We hope that all of your activities are going well for Carers Week! It’s great to see such a breadth of ways that organisations and individuals are going the extra mile to support carers this Carers Week. There has never been a more important time to make caring Visible, Valued and Supported. Don’t forget that you can still add your activities to the Carers Week to be part of the movement here.
We also wanted to share with you the new research we’ve released today which shows the rising pressures that unpaid carers are currently facing.
You won’t be surprised to hear that many carers are struggling with the ongoing impact and negative legacy of the COVID-19 pandemic. The continued strain on social care services, many of which remain unavailable to carers, combined with the current cost of living crisis, have left carers urgently needing more support. Tellingly, when asked about their needs, the impact of caring on their own physical and mental health has topped carers’ concerns for the first time, and millions are worried about coping financially.
Specifically, the research we have released – based on national polling by YouGov – shows:
- More than 4.6 million unpaid carers are concerned about their physical and mental health and over 2 million carers are worried about their ability to cope financially
- More care is being provided by unpaid carers than ever before, even more than during the height of the pandemic. The number of people providing substantial care (i.e. over 20 hours of care or more per week) has risen by 42% across the UK since October 2020; while the number providing more than 50 hours has increased by 30%.
- There are also more unpaid carers in 2022 than before the pandemic, with one in five of the UK’s adults (approximately 10.6 million people) now supporting a relative, close friend or neighbour because of chronic illness, including mental ill-health, dementia, disability, or older age.
- There is overwhelming public support for more Government action to help unpaid carers - 84% of the general public think that the UK governments should provide additional support to unpaid carers, including increased financial support and investment in care and support services so that unpaid carers can have a break. Only 3% disagreed.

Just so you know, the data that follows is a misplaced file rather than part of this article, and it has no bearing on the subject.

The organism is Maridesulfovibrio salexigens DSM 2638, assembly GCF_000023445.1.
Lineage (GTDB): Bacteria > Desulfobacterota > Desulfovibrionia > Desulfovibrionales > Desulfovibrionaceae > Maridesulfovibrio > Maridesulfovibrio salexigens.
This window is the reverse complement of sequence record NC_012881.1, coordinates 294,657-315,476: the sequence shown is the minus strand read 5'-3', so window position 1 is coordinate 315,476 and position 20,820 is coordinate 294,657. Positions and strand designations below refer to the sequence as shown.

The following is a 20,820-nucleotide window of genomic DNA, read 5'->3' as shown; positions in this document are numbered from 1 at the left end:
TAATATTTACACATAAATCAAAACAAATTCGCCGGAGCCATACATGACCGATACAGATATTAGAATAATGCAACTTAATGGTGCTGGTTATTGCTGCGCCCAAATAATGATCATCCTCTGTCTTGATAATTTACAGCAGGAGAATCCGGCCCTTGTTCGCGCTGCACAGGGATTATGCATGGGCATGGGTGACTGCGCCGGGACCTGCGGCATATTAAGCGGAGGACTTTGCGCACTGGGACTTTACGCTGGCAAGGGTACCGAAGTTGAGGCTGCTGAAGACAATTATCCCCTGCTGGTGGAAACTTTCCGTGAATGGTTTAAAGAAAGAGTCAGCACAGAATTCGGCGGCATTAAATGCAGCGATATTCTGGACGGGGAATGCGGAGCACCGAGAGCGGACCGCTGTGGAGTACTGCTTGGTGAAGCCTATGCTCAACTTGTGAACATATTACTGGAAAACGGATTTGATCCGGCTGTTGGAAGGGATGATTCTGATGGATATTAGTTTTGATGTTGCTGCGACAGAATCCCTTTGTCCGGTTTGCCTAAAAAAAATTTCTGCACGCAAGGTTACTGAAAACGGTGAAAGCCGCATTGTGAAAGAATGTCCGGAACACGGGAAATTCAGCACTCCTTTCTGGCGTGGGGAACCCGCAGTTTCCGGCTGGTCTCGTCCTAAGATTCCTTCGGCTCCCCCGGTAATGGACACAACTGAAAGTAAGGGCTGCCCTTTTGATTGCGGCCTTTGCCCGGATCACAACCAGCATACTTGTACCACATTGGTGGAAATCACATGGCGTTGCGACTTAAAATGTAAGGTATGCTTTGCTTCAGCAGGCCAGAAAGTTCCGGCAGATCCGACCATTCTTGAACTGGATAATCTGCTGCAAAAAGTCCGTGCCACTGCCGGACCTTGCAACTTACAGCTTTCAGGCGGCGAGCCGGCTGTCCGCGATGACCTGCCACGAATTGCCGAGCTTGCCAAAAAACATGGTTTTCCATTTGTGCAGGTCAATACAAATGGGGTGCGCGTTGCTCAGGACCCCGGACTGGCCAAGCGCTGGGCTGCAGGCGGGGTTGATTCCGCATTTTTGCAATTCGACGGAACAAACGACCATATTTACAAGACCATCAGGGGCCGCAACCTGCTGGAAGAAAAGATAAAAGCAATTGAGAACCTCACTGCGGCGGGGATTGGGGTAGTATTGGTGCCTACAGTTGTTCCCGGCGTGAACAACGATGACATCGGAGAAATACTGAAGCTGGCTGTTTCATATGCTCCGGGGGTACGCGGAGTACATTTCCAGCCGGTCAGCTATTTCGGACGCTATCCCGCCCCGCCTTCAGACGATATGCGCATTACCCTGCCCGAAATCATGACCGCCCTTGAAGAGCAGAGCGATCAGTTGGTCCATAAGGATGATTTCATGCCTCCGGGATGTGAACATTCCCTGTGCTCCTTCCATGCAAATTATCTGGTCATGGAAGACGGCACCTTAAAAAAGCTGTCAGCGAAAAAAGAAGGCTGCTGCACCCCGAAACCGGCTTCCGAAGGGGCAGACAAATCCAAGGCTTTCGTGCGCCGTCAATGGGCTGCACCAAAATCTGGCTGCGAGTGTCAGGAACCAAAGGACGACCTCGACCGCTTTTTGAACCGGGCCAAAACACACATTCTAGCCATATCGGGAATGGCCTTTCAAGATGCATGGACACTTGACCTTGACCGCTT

The seven charities supporting Carers Week 2022 (Carers UK, Age UK, Carers Trust, MND Association, Rethink Mental Illness, Oxfam GB and The Lewy Body Society) are calling for Government to develop a Recovery and Respite Plan dedicated to the needs of carers, including specific investment in their mental health support, prioritising carer’s leave, boosting carer’s incomes to reduce the risk of poverty and hardship, help with food and energy costs and, ahead of the winter, prioritisation in the vaccination programme.
Please see the open letter we have collectively sent to the Prime Minister and other Government Ministers regarding a Recovery and Respite Plan for Unpaid Carers here.
If you would like to support our campaign, you can do so by:
- Backing our call for Government to develop a Recovery and Respite Plan for Unpaid Carers by writing to your MP regarding the support carers need.
- Making a pledge.
- Supporting our campaign, and Carers Week more widely, on social media – using #CarersWeek – please see a suggested tweet below:
COVID has had a profound effect on the lives of carers and the people they care for. I support @carersweek in calling for the UK Government to publish a Recovery and Respite Plan for Unpaid Carers! carersweek.org/open-letter
Thank you for getting involved in Carers Week and helping us make caring Visible, Valued and Supported.
The Carers Week team